Alligator mississippiensis, known as an American alligator -- or just "gator," can be found in freshwater lakes, marshes, rivers and swamps primarily in the southeastern United States. This reptile was once an endangered species but has recovered; don't confuse it with the American crocodile, which is still considered a threatened species.
If you see a bear in the wild in the U.S., the odds are very good it's a black bear. Although Ursus americanus, the American black bear, may be the smallest bear in North America, it's the most widely dispersed across the continent -- it can be found across Canada, most of the continental U.S. and Alaska, and even as far south as central Mexico.
The Corvus corax, known as the common raven, has been a part of many different mythologies around the world , sometimes appearing as a playful trickster, or as a bird of death. They are known to live up to 20 years or so in the wild, and can be as big as a hawk. But what they may be best known for -- no, not their caw -- is their intelligence. Corvids are smart, known to invent and use tools as well as engage in play.
Rabbits have been hopping around Great Britain since the 12th century, and can be both wild or domesticated as pets. Or, even, fictional: just like other Oryctolagus cuniculus, Thumper, in the animated film, "Bambi," thumps to warn others of nearby danger.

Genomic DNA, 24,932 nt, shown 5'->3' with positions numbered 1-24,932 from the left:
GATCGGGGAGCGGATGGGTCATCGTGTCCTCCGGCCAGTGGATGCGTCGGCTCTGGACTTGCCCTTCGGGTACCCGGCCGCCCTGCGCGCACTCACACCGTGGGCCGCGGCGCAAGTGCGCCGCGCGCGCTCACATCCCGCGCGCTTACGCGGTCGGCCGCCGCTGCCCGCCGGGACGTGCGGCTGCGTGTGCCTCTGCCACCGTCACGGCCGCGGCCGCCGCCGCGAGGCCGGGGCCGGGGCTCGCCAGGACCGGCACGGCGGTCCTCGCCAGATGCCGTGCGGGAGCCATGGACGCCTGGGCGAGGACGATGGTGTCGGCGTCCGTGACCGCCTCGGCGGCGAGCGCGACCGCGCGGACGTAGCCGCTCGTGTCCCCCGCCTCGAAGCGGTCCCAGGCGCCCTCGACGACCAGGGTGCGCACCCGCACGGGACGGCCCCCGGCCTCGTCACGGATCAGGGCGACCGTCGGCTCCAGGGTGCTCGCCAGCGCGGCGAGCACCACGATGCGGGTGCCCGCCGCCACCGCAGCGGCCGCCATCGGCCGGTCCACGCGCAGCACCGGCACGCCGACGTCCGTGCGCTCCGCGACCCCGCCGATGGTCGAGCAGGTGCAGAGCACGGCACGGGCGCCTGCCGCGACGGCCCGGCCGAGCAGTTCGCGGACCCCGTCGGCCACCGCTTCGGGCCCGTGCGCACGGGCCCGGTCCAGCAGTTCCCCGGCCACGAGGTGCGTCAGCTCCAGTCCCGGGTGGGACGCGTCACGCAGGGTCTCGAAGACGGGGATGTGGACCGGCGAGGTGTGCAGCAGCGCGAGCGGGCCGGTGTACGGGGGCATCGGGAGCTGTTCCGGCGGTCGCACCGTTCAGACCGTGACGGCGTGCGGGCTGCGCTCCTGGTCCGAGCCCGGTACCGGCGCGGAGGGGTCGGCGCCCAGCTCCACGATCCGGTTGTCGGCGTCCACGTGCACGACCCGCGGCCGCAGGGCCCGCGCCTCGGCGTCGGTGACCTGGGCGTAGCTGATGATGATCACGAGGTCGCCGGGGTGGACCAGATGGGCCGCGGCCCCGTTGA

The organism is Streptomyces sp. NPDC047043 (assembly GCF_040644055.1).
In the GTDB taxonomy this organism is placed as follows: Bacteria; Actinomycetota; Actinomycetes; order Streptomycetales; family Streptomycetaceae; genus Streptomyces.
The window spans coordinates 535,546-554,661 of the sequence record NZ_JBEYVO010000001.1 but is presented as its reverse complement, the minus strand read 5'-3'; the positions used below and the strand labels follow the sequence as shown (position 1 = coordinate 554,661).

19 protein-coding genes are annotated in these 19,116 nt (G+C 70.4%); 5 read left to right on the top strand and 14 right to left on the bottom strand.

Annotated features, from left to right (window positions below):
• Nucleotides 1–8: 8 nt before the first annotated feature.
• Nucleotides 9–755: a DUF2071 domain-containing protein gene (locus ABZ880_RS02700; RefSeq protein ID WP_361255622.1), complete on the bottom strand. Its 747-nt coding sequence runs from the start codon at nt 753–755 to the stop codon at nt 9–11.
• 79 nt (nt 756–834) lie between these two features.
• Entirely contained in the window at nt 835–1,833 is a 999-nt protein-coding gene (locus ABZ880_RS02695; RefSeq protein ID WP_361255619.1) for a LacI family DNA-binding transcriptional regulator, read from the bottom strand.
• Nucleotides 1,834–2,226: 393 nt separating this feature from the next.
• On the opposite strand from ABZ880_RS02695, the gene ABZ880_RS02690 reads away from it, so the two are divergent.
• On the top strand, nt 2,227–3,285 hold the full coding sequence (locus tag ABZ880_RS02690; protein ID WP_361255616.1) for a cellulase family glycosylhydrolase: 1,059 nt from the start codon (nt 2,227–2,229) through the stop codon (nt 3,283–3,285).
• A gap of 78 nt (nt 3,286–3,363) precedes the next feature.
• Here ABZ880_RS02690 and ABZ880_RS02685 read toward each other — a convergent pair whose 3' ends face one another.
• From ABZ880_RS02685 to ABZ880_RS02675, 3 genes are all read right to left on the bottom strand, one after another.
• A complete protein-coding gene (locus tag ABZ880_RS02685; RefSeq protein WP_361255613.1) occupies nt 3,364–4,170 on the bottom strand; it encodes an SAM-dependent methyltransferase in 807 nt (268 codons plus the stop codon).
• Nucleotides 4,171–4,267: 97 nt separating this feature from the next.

Sciurus carolinensis, known as the eastern gray squirrel, is that bushy-tailed rodent frantically burying more food than they'll ever be able to dig back up in your yard. Eastern grays are tree squirrels, and are native to the U.S.
The Ailuropoda melanoleuca, the giant panda, dines almost exclusively on bamboo. Giant pandas don't really have any natural predators other than humans, and their population is vulnerable because of poaching and habitat loss -- in fact, it's estimated there are only about 1,600 in the wild in its native native to south central China (and there are a few living in zoos, worldwide, too).
Often mistaken for a mourning dove, the white-winged dove, known as Zenaida asiatica, is mostly a resident of the American Southwest, although they're becoming more commonly seen -- and heard (whoo-OOO-oo, ooo-oo) -- in Texas, Florida and across the southern states, and beyond, in recent years. It's the primary pollinator for the giant saguaro cactus, which is native to the Sonoran Desert.